Rotation (aeronautics)

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Not to be confused with Autorotation.
An Aeroflot Il-96 rotating.

In aviation, rotation refers to the action of applying back pressure to a control device, such as a yoke, side-stick or centre stick, to lift the nose wheel off the ground during the takeoff roll. Proper rotation is important for safety reasons and to decrease takeoff distance.[1] This is when the aircraft lifts up from the runway and takes off whenever it reaches the optimal takeoff speed for a safe takeoff, which is called the VR speed. Certain planes like Boeing 727, Boeing 767, and Concorde require a high degree of rotation during takeoff, but not all planes require a lot of rotation; if too much rotation is added for takeoff, the plane can face a tailstrike, or, in the worst cases, will stall and crash.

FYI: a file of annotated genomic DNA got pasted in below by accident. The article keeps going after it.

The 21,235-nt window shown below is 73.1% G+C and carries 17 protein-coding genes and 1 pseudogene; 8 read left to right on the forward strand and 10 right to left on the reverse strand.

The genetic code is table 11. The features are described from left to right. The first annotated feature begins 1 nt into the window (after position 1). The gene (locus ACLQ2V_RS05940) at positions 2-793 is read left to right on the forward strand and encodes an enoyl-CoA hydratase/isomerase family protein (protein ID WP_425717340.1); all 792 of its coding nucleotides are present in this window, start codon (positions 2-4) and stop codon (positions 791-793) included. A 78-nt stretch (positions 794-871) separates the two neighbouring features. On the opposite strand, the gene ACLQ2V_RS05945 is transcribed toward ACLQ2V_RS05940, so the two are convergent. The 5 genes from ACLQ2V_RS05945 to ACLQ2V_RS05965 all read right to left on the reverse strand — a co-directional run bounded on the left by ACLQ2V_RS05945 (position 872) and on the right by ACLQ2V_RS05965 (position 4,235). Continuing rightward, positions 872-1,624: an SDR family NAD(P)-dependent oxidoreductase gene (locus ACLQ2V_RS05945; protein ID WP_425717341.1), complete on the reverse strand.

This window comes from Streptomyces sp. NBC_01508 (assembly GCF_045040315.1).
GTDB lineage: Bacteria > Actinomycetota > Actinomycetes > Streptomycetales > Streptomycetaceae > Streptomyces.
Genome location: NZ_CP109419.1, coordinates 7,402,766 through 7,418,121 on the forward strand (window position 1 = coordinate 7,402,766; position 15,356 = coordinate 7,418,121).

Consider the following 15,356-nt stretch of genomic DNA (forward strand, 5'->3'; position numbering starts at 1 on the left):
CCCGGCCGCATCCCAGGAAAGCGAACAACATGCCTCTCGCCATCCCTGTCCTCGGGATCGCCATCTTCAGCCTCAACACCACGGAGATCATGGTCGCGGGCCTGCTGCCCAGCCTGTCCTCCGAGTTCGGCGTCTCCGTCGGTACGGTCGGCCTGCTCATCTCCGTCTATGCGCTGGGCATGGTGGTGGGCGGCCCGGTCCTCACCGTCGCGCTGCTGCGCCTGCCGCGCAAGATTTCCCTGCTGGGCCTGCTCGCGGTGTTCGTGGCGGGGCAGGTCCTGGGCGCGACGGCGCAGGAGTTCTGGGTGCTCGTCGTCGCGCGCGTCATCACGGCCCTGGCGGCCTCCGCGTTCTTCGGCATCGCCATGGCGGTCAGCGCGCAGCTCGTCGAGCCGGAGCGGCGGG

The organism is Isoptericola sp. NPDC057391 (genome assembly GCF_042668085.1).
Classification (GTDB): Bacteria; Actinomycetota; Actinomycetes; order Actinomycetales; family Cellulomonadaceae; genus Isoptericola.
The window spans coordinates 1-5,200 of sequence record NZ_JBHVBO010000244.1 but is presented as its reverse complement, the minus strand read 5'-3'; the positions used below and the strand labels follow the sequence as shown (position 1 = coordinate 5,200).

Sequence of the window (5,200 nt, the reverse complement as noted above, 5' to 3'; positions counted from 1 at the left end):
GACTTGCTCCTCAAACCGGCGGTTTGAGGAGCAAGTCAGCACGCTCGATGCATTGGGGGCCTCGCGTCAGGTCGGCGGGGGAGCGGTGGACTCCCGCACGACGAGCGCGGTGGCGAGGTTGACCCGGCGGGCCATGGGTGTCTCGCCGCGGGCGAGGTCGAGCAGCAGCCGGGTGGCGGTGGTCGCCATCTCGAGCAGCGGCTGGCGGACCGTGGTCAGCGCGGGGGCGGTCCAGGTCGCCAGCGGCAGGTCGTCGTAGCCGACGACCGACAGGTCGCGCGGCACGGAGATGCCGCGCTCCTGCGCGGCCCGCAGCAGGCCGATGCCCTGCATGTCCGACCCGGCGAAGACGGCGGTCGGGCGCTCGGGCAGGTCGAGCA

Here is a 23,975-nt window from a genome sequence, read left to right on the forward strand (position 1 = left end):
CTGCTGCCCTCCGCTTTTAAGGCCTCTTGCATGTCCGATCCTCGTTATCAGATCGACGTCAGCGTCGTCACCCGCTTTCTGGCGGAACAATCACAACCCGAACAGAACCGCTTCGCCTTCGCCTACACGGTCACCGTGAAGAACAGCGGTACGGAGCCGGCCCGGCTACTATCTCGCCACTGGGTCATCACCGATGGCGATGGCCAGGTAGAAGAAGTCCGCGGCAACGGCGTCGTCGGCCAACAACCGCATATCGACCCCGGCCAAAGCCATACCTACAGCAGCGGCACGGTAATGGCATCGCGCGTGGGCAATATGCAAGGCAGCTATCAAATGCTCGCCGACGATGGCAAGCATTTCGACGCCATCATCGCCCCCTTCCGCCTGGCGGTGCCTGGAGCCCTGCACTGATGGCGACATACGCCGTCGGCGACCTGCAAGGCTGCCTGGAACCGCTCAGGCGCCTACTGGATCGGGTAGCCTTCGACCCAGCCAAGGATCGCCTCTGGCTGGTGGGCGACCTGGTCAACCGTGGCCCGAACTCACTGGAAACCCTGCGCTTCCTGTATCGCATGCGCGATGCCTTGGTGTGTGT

Rotation is a flight concept which is integral to the design of many tricycle gear aircraft and is not at all applicable to conventional gear aircraft. At the design phase of tricycle gear aircraft there is a selection of the on ground angle of attack of the wing. Such is created in the mains and nose gear leg length design which creates a negative angle of attack relative to the ground. The effect of this idea is that during the takeoff roll the wing will have negative lift until the pilot commands the nose skyward to create a positive angle of attack of the wing. At the end of the flight the concept is reversed where at the touchdown all tires touch the runway and the wing is instantly moved to a negative angle of attack which causes the wing to stop lifting. At one time Cessna Aircraft featured this idea as "Land O Matic" so noted on all of their tricycle gear aircraft.

References[edit]

  1. ^ Christopher L. Parker. "Normal Takeoff and Climb". AOPA. Retrieved 10 July 2010.